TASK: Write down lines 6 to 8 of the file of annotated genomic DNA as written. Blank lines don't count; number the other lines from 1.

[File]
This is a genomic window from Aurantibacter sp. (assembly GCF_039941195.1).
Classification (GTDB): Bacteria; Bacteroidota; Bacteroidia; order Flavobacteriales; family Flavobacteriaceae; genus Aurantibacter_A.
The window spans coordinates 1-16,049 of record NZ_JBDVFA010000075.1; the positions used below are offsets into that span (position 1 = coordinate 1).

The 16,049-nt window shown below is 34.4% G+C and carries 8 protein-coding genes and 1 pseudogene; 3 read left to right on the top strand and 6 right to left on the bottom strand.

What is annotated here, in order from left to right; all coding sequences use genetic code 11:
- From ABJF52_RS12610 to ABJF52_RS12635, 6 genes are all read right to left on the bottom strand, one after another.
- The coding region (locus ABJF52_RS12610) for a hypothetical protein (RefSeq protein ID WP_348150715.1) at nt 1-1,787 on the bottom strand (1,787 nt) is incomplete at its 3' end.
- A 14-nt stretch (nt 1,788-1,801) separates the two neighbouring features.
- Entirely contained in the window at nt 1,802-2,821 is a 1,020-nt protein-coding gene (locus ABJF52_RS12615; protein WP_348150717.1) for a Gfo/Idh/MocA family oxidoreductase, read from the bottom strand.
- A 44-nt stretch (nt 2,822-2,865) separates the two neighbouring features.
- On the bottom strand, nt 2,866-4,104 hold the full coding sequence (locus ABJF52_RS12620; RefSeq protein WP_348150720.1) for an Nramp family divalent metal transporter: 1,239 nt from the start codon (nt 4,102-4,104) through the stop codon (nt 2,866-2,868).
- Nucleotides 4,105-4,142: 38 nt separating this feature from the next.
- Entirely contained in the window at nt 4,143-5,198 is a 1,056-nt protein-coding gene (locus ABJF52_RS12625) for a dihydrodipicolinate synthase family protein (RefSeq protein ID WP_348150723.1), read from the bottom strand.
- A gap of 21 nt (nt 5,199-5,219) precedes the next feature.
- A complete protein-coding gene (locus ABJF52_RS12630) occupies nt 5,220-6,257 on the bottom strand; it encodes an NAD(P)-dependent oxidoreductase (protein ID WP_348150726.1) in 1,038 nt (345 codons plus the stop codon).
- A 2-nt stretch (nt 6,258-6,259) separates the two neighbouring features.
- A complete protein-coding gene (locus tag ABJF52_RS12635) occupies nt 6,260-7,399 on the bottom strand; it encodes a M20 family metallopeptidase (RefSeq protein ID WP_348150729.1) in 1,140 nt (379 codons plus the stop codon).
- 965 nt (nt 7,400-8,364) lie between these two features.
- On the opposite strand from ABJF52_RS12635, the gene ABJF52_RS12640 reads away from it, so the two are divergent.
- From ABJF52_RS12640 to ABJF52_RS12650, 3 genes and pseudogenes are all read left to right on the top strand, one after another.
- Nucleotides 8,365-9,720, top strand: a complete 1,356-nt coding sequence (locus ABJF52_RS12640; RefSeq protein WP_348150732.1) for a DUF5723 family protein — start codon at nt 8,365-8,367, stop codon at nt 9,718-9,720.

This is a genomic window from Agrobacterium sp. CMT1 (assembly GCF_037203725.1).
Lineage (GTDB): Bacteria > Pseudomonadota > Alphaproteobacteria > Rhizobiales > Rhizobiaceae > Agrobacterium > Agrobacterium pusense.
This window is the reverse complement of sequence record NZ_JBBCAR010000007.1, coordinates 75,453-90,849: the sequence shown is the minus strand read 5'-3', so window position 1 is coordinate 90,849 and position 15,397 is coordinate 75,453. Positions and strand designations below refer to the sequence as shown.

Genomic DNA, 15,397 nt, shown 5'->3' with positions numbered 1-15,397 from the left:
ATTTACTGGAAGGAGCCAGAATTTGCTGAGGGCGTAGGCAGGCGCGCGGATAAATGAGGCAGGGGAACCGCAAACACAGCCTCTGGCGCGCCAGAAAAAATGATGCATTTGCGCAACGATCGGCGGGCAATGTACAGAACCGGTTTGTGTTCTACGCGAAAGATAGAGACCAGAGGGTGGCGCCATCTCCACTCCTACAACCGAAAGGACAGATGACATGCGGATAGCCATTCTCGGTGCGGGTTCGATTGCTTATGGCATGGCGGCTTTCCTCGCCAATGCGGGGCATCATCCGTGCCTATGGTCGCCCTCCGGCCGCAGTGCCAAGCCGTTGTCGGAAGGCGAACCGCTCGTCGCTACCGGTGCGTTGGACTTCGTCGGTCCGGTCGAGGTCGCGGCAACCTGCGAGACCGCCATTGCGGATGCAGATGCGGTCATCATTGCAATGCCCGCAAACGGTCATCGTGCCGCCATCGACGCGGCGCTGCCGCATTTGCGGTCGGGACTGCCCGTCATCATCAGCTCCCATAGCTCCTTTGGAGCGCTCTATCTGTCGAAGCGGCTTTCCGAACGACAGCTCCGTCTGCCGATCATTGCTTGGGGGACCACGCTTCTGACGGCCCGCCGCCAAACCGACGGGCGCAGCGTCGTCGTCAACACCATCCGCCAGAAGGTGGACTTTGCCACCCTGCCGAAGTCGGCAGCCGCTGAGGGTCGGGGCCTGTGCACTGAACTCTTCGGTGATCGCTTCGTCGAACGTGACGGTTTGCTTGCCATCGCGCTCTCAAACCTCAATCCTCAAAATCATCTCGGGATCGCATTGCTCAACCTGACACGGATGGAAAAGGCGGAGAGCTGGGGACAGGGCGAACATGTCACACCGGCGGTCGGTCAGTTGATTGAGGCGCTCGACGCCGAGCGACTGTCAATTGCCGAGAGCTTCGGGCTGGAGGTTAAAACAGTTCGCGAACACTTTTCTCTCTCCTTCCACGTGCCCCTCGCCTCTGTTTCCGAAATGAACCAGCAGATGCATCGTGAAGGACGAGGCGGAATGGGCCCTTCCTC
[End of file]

- From ABJF52_RS12610 to ABJF52_RS12635, 6 genes are all read right to left on the bottom strand, one after another.
- The coding region (locus ABJF52_RS12610) for a hypothetical protein (RefSeq protein ID WP_348150715.1) at nt 1-1,787 on the bottom strand (1,787 nt) is incomplete at its 3' end.
- A 14-nt stretch (nt 1,788-1,801) separates the two neighbouring features.